The biomechanics of sports techniques pdf

WHAT ARE THE OPTIMAL BIOMECHANICS OF HURDLING? By understanding the biomechanics of a particular the biomechanics of sports techniques pdf it allows the athlete to enhance their performance as well as prevent any injuries.

The athletes at the starting block and in the race are well linked to this law. The athlete is at rest whencommencement in the block, as they are not moving. Which resulted the athletes to have no external forces. The athlete runs at a constant speed for majority of their race, because of inertia the athlete continues at a consistent speed. The mass of an athlete affects their performance within most track and field event. Mass is the crucial component to triumph in a hurdling race. In hurdling there are restricted for time to correct anerror that they may make earlier in the race as it is about meticulousness.

One of the most significant parts of the race is the beginning blocks. The athlete forcefully pushes off the block then that force pushes the athlete forward. The second most important part is the take off. When the hurdler is taking off they are pushing forcefully on to the track where that force then pushes the hurdler forward. After the brief cover of biomechanics and how it fits into Newton’s Three Laws of Motion there are five key principles of biomechanics to be concentrated on: force, motion, momentum, leverage and centre of gravity.

Within all sports force and motion work closely together. Sprint hurdles being a good example of these two biomechanical principles work together to allow the athlete to successfully clear the hurdle. Force produces movement and a force is purely a pull or a push. You cannot see force as it affects it produces you are mindful of it. When running a hurdle race the moment the athlete explodes out the block to the second they finish the race the force and motion are being utilised. The athlete takes off the block exerting force downwards with the stationary block pushing back and therefore acceleration occurs as shown in figure 2.

With every stride the athlete takes they exert a force on the ground propelling them forward. With the first few strides out of the blocks the athlete should have a slight lean in their posture while running. If the athlete were to pop up into an upright position right away, they would be opening themselves up into superior amount of air resistance. The lengthier the athlete stays streamline the quicker they can increase speed momentum. Momentum is a quantity of motion a body has, another key biomechanical principle involved in a hurdle race.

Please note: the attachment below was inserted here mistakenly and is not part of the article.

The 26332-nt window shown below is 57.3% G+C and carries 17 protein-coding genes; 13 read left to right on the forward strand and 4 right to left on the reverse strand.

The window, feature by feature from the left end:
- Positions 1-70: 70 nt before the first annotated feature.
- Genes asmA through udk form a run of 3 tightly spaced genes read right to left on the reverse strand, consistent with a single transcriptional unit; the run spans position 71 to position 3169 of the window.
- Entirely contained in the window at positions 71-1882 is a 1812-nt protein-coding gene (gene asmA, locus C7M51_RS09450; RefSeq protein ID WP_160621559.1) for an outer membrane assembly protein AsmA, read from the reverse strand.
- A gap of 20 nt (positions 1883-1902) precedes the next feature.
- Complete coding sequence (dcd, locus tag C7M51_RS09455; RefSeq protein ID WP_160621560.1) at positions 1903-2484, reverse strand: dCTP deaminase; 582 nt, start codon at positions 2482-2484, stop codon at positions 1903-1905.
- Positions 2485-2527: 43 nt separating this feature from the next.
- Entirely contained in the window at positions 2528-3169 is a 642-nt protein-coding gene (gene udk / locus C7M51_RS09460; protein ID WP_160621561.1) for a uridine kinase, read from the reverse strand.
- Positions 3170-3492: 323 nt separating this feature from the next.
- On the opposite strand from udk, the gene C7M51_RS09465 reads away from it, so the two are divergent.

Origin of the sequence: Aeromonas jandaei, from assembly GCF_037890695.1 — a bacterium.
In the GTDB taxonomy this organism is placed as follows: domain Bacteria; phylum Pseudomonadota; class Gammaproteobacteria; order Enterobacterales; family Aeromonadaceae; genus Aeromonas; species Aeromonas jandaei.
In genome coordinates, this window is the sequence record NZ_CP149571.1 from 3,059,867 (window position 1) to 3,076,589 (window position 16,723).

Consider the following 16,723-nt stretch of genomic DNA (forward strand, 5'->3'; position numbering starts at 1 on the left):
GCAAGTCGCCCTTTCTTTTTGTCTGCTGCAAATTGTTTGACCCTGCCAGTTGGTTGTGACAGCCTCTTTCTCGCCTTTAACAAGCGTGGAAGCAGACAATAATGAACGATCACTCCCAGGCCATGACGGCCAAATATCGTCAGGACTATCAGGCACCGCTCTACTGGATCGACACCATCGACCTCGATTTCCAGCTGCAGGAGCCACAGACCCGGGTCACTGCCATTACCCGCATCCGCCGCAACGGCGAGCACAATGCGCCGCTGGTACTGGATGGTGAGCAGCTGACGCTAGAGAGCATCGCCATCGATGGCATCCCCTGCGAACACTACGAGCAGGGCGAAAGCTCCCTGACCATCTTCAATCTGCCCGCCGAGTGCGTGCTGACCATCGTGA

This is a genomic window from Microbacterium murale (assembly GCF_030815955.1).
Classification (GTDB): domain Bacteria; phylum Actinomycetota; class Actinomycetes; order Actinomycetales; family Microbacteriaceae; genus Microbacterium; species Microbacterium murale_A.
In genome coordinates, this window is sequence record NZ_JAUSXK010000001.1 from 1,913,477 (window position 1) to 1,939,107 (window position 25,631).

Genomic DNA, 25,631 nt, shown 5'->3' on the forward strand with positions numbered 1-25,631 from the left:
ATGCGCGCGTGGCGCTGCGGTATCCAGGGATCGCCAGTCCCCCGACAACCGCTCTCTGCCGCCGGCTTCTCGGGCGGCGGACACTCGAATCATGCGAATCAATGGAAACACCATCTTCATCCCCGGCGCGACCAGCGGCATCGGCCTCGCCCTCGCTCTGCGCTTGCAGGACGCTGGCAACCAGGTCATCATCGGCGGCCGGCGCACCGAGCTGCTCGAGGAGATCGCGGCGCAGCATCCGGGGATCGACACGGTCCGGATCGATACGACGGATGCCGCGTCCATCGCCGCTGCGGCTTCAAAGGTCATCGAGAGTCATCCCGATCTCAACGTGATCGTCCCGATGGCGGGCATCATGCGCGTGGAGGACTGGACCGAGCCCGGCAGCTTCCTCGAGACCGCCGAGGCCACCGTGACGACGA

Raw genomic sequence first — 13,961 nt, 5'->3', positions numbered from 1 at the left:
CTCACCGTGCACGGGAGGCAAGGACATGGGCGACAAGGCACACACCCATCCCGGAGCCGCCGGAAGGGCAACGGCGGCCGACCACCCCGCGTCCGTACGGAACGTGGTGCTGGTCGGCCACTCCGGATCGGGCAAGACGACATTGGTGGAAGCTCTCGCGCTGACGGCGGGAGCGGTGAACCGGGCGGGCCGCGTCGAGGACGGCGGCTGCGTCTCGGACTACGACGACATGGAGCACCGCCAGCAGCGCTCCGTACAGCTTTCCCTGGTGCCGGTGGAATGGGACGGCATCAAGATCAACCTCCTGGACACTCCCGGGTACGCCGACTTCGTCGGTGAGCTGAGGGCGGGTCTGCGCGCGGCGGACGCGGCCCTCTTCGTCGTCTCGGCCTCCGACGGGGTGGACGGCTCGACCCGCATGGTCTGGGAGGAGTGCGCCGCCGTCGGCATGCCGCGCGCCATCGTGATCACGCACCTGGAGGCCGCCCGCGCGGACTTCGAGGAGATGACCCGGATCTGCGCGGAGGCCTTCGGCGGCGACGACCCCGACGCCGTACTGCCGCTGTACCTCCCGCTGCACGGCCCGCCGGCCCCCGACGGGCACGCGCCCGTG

The more momentum the athlete is able to produce the quicker they will be able to move over a distance. In sprints hurdles it is important for the athlete to gain, as much momentum as they can in the first 10 meters, as getting to the first hurdle first is extremely important. Angular momentum is the amount of angular or rotating motion a body has and is the produce of the instant of inertia and rotating velocity. When the arms are bent in the sprint of hurdling their inertia is less compared to if they were to be running with straight arms.

When hurdling the athlete have two types of levers, the arm and the leg lever. On the signal step the athlete is in the blocks, the positioning and the angles of the athlete’s legs are significant to the start. Another instants of the leg lever is when the athlete is running between the hurdles. When the athlete places their lead leg on the ground the back leg follows, coming around the front with an angle of 90 degrees while the other is adjusted out to 180 degrees. When sprinting it is crucial for the athlete not too over stride. Over striding means that your stride is longer then what it should be in optimal condition. The angle of the leg should be no more then 90 degrees thus when it is over 90 degrees the athlete over stridesthis interfering with their running technique.